Advice for Running and Organizing A&S Displays and Competitions

One of the most famous outlet for artisans to get feedback on their work is A&S competitions and displays. These are the opportunity to present their work and get (constructive) critiques about it. It’s also the occasion to meet like-minded artisans, and to exchange information and ideas.

Organizing A&S Competitions and Displays
If you want to organize an A&S competition and/or display at an event, but don’t know where to start, this section is for you. Hopefully it will answer the questions you could have.

What you will need: A few starting tips

  • The first thing you will need is to coordinate early with the event steward, and to decide what type of A&S activity you want to organize. Once that’s decided: advertise early, and then advertise again as the event gets closer.
  • A good practice is to bring tokens for artisans (and it’s also something that you can suggest while advertising)
  • Whether you’re organizing a competition or a display, there are things that you are going to need. Arrange with the event steward to have some space with tables and chairs, and some time booked for the A&S. If possible, arrange for it to happen in a central area, where more people will have the opportunity to observe the artisans’ work.
  • The day of the event, remember to advertise the activity again (a note by the gate, a herald to announce set up time and beginning, etc…).
  • Also have enough paper and pens.
  • Make of list of artisans, and ideally what they presented, and keep track of people who helped you organize. It will make thanking them easier. Your task will be much easier if you have enough people to help you.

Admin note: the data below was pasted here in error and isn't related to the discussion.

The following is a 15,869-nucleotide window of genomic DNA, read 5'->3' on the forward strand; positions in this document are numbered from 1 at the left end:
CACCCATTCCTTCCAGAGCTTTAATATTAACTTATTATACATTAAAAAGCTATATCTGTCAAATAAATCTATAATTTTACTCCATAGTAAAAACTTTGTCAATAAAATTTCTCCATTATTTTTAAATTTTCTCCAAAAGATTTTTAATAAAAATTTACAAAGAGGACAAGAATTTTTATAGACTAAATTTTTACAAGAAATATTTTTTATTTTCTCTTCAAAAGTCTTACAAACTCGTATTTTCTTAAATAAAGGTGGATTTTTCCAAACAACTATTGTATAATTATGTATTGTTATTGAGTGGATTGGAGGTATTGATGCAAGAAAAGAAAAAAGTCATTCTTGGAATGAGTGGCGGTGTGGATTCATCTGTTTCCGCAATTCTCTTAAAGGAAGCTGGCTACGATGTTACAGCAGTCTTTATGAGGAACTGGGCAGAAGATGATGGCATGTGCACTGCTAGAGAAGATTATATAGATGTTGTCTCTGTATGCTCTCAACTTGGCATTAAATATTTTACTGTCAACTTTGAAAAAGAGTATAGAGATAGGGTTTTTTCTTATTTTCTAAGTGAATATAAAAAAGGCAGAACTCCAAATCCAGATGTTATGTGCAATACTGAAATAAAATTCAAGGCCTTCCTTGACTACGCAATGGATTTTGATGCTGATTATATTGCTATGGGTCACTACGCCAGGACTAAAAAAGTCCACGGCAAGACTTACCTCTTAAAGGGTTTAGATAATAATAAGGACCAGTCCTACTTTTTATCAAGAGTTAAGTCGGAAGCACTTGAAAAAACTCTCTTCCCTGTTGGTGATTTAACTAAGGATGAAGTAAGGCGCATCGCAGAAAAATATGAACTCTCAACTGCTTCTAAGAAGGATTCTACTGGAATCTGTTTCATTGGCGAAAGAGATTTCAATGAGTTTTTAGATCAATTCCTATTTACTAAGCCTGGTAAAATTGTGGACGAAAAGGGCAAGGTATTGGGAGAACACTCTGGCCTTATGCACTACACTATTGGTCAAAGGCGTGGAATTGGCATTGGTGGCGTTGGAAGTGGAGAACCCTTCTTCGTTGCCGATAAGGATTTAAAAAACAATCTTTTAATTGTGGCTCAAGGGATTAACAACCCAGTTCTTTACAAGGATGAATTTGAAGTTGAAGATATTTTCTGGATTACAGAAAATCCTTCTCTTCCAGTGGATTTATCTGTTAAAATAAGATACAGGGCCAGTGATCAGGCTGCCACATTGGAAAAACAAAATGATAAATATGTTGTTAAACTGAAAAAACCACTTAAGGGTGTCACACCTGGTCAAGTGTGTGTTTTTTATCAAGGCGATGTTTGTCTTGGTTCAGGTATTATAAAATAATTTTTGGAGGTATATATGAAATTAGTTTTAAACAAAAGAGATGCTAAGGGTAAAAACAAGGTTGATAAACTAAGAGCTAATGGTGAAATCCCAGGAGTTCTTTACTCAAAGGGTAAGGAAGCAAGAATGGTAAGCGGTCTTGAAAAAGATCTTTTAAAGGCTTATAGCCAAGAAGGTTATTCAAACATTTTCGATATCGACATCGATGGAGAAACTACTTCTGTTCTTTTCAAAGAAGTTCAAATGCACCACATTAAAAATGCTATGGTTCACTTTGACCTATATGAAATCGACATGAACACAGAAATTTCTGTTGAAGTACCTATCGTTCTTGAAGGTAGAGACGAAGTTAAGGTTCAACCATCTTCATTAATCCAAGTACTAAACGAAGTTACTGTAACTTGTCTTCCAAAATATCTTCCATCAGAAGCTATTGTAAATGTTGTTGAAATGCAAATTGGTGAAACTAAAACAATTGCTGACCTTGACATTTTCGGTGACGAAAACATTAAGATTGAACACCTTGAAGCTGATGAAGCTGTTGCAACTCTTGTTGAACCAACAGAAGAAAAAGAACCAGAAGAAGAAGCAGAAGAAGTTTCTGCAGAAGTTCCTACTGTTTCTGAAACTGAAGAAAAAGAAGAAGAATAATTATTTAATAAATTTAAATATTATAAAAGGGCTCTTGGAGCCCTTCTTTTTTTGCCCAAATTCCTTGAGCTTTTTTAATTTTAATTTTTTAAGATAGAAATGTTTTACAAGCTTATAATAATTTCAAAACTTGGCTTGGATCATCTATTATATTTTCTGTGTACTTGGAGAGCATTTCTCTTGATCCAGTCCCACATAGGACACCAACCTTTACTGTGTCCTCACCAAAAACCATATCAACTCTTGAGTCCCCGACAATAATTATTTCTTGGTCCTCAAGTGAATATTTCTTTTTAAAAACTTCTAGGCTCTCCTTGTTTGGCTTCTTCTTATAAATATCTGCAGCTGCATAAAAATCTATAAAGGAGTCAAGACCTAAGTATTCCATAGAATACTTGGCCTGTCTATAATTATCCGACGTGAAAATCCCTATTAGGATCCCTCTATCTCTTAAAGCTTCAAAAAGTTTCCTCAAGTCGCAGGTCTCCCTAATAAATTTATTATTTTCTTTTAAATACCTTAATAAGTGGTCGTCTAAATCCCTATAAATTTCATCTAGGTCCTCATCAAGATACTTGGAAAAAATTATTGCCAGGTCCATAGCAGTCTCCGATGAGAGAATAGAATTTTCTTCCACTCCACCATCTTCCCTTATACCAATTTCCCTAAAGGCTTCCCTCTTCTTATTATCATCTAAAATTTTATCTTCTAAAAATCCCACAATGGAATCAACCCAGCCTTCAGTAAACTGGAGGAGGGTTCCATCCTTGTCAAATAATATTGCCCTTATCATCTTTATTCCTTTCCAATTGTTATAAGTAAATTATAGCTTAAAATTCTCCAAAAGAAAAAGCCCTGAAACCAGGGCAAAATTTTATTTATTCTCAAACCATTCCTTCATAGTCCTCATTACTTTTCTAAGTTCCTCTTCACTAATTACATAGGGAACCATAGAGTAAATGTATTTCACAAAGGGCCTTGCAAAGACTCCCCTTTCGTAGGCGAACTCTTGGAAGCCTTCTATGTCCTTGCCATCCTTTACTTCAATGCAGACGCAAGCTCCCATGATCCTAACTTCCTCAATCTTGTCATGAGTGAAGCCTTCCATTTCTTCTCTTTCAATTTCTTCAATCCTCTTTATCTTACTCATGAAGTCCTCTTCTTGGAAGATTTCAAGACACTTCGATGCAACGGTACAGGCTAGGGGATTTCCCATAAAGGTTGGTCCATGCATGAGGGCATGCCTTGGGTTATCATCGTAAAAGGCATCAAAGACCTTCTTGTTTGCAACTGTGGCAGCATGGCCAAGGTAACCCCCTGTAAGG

Displays are organized so that people can show their work even if they don’t desire to enter a competition. Ideally, they should allow interactions and discussion between the artisans and people attending the event.

The things you have to plan, independently of the type of competitions are:

  • Is there a specific theme or not? (and this should be announced in advance)
  • Announcing the winners
  • Getting feedback (judging sheets) to the entrants.

Types of competitions

Populace choice
That type of competition is relatively easy to organize.  You don’t have to recruit judges in advance or prepare some judging form. There is some form of voting by the populace. Generally it is accomplished by giving a limited number of token(s) to people attending the event, which they can distribute to the various entries/entrants.

For that you need to acquire these token (beads or charms can be purchased cheaply) and consider whether you want a container or not next to each entry.
At the end of the voting time, all is left to do is count who/what received the most tokens.
In that case, there’s not much actual feedback going to the artisans. However, you can decide to let them keep the voting token, for bragging rights.

Artisan/Laurel Challenge
In these competitions, the entries are judged by the person issuing the challenge.

The first thing you will need to do is find the people willing to issue such a challenge, and once they have decided what their challenge(s) is(are) let it know.

Judged competition
In that type of competition, there will be a panel of judges who are going to evaluate the entries. You will need to recruit judges in advance. You can send a general call to specialized list (A&S list, or specific craft/guild list) but keep in mind that contacting people directly generally results in a higher response rate.

In the best world you will have an idea of how many artisans will be participating and what they are bringing. This will be a great help to organize the space, and might guide you towards dividing the entries between categories, and between judges of the corresponding specialty.

With thanks to Ysemay Sterling, Philip White, Isabel Chamberlaine, Galefridus Peregrinus, Alexandre Lerot d’Avigne and Tristan de Worrell.

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